Well, I notice that we are nearing VOLUME 100 of this What’s for Supper feature. How should I celebrate? As you may know, I am open to ideas of every kind, including and even giving pride of place to stupid ideas.

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10 thoughts on “What’s for supper? Vol. 98: Sometimes a hot dog is more than a hot dog”

  1. Everyone’s comments here crack me up.
    Sat: Utah chicken salad from Tasty Kitchen.
    Sun: cashew chicken and cream cheese wontons (the latter frozen, not made by me)
    Mon: pasta with choice of red or white sauce (3 of 5 kids will eat red, 4 of 5 will eat white.)
    Tues: leftovers because boy, did I make a lot of cashew chicken.
    Wed: Chick-fil-a from my mom (who is the best). Husband took three older kids camping, so they had burgers or something while I stayed home with the twins.
    Thurs: breakfast for supper in the form of apple coffee cake, poached eggs, and bacon fried by husband who is competent at that. I always bake it when I remember I don’t want to ruin it.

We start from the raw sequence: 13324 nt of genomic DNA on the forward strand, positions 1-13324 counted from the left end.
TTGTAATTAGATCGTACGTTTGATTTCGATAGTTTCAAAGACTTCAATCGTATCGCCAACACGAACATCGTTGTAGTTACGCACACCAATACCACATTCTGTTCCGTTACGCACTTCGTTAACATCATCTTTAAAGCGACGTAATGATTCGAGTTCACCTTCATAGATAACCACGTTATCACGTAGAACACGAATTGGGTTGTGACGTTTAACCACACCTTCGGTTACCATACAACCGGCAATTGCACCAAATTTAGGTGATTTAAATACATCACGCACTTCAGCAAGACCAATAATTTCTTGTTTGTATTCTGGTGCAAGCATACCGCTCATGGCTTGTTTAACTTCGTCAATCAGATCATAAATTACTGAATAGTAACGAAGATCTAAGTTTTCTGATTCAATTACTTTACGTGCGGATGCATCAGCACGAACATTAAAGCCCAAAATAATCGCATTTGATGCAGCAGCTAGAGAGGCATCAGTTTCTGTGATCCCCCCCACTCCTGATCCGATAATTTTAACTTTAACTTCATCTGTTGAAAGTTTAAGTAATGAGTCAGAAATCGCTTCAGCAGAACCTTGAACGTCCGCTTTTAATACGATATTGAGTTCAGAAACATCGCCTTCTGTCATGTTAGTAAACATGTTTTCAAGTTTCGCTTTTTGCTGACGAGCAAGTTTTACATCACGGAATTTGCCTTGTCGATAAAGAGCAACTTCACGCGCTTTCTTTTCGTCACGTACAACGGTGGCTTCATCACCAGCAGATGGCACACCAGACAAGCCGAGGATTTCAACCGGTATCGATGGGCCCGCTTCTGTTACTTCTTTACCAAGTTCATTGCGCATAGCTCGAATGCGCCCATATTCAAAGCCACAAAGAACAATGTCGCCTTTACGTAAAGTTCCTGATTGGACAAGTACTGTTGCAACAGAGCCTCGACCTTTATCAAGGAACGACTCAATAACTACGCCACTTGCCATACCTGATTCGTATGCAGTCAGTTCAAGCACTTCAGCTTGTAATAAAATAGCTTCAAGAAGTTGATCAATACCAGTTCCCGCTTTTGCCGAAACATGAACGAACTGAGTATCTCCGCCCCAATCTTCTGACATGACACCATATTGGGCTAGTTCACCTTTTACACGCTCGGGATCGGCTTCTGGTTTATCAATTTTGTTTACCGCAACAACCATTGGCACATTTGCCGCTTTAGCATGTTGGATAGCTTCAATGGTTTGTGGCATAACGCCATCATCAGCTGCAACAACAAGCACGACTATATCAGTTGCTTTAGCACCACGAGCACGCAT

Fri: pulled pork. I usually aim for meatless Fridays, but was taking a meal to a gluten-free family with a new baby and so was looking for something that worked for that. No one here likes spicy, so I made that PW Dr. Pepper pork, but without the chilies in adobo. I sub a couple splashes of A-1 sauce for the adobo sauce and everyone likes it. Hooray for the dutch oven.

  2. For anyone who’s made it this far in the comments and still wants to know how to play stinky pinkies, I can save you some R-rated Google results: make your search query “stinky pinky merriam-webster”. (Yikes, who knew?)

  3. Mama Can’t. I like that. My life contains many such days. The giant chocolate pancake, though? That, for my kids, would make everybody HOPE AND LONG for days when Mama Can’t.

    Which, come to think of it, isn’t really a bad thing at all…since they’re gonna happen either way.

    Here’s to next week, Mama Can! (Because HECK you sure do, day after day after day. High five!)